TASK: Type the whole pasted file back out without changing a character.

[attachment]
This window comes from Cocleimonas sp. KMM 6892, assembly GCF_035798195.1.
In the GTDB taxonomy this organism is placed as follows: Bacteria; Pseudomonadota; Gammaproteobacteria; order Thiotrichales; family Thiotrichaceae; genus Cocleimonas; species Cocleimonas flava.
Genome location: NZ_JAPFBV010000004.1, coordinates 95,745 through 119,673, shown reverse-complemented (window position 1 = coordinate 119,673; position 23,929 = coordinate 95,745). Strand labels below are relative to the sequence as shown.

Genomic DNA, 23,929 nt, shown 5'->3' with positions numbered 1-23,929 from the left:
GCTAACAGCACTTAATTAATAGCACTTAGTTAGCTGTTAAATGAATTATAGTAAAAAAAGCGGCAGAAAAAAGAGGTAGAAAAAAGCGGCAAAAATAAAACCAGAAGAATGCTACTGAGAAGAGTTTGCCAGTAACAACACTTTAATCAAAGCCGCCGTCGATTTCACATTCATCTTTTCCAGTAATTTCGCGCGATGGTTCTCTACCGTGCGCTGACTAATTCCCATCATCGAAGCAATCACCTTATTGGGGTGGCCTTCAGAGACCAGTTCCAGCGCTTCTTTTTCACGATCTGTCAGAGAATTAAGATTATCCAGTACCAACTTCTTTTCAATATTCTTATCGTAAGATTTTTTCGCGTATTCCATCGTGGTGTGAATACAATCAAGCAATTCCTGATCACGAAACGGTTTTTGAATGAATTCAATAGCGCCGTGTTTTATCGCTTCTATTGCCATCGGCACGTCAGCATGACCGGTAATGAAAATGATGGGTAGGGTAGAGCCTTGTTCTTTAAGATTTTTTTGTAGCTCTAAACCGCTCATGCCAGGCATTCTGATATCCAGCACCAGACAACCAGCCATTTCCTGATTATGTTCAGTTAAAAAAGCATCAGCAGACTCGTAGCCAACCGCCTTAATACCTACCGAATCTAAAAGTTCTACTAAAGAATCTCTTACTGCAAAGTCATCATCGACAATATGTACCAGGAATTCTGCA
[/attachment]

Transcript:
This window comes from Cocleimonas sp. KMM 6892, assembly GCF_035798195.1.
In the GTDB taxonomy this organism is placed as follows: Bacteria; Pseudomonadota; Gammaproteobacteria; order Thiotrichales; family Thiotrichaceae; genus Cocleimonas; species Cocleimonas flava.
Genome location: NZ_JAPFBV010000004.1, coordinates 95,745 through 119,673, shown reverse-complemented (window position 1 = coordinate 119,673; position 23,929 = coordinate 95,745). Strand labels below are relative to the sequence as shown.

Genomic DNA, 23,929 nt, shown 5'->3' with positions numbered 1-23,929 from the left:
GCTAACAGCACTTAATTAATAGCACTTAGTTAGCTGTTAAATGAATTATAGTAAAAAAAGCGGCAGAAAAAAGAGGTAGAAAAAAGCGGCAAAAATAAAACCAGAAGAATGCTACTGAGAAGAGTTTGCCAGTAACAACACTTTAATCAAAGCCGCCGTCGATTTCACATTCATCTTTTCCAGTAATTTCGCGCGATGGTTCTCTACCGTGCGCTGACTAATTCCCATCATCGAAGCAATCACCTTATTGGGGTGGCCTTCAGAGACCAGTTCCAGCGCTTCTTTTTCACGATCTGTCAGAGAATTAAGATTATCCAGTACCAACTTCTTTTCAATATTCTTATCGTAAGATTTTTTCGCGTATTCCATCGTGGTGTGAATACAATCAAGCAATTCCTGATCACGAAACGGTTTTTGAATGAATTCAATAGCGCCGTGTTTTATCGCTTCTATTGCCATCGGCACGTCAGCATGACCGGTAATGAAAATGATGGGTAGGGTAGAGCCTTGTTCTTTAAGATTTTTTTGTAGCTCTAAACCGCTCATGCCAGGCATTCTGATATCCAGCACCAGACAACCAGCCATTTCCTGATTATGTTCAGTTAAAAAAGCATCAGCAGACTCGTAGCCAACCGCCTTAATACCTACCGAATCTAAAAGTTCTACTAAAGAATCTCTTACTGCAAAGTCATCATCGACAATATGTACCAGGAATTCTGCA